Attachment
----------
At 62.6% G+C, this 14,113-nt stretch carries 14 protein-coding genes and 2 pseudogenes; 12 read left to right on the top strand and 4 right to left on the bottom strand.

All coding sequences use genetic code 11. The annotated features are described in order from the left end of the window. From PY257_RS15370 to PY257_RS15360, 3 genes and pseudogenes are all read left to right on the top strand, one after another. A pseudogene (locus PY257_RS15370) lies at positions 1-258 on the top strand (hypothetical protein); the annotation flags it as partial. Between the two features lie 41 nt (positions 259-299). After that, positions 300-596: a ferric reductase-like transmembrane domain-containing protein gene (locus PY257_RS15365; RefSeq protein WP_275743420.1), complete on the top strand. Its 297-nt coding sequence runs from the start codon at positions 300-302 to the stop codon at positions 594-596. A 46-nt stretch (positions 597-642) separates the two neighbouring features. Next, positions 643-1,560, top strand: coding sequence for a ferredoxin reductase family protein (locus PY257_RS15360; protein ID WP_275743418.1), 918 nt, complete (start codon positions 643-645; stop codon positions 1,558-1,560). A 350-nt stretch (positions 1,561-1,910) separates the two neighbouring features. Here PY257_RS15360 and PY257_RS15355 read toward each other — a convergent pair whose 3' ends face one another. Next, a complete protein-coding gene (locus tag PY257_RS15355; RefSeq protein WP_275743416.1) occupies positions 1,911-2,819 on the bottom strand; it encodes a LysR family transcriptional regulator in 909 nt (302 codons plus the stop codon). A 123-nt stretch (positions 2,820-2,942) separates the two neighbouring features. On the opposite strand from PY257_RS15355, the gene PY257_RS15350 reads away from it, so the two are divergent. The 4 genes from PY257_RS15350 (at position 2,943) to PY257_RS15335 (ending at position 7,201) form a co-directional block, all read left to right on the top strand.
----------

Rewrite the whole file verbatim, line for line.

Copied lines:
At 62.6% G+C, this 14,113-nt stretch carries 14 protein-coding genes and 2 pseudogenes; 12 read left to right on the top strand and 4 right to left on the bottom strand.

All coding sequences use genetic code 11. The annotated features are described in order from the left end of the window. From PY257_RS15370 to PY257_RS15360, 3 genes and pseudogenes are all read left to right on the top strand, one after another. A pseudogene (locus PY257_RS15370) lies at positions 1-258 on the top strand (hypothetical protein); the annotation flags it as partial. Between the two features lie 41 nt (positions 259-299). After that, positions 300-596: a ferric reductase-like transmembrane domain-containing protein gene (locus PY257_RS15365; RefSeq protein WP_275743420.1), complete on the top strand. Its 297-nt coding sequence runs from the start codon at positions 300-302 to the stop codon at positions 594-596. A 46-nt stretch (positions 597-642) separates the two neighbouring features. Next, positions 643-1,560, top strand: coding sequence for a ferredoxin reductase family protein (locus PY257_RS15360; protein ID WP_275743418.1), 918 nt, complete (start codon positions 643-645; stop codon positions 1,558-1,560). A 350-nt stretch (positions 1,561-1,910) separates the two neighbouring features. Here PY257_RS15360 and PY257_RS15355 read toward each other — a convergent pair whose 3' ends face one another. Next, a complete protein-coding gene (locus tag PY257_RS15355; RefSeq protein WP_275743416.1) occupies positions 1,911-2,819 on the bottom strand; it encodes a LysR family transcriptional regulator in 909 nt (302 codons plus the stop codon). A 123-nt stretch (positions 2,820-2,942) separates the two neighbouring features. On the opposite strand from PY257_RS15355, the gene PY257_RS15350 reads away from it, so the two are divergent. The 4 genes from PY257_RS15350 (at position 2,943) to PY257_RS15335 (ending at position 7,201) form a co-directional block, all read left to right on the top strand.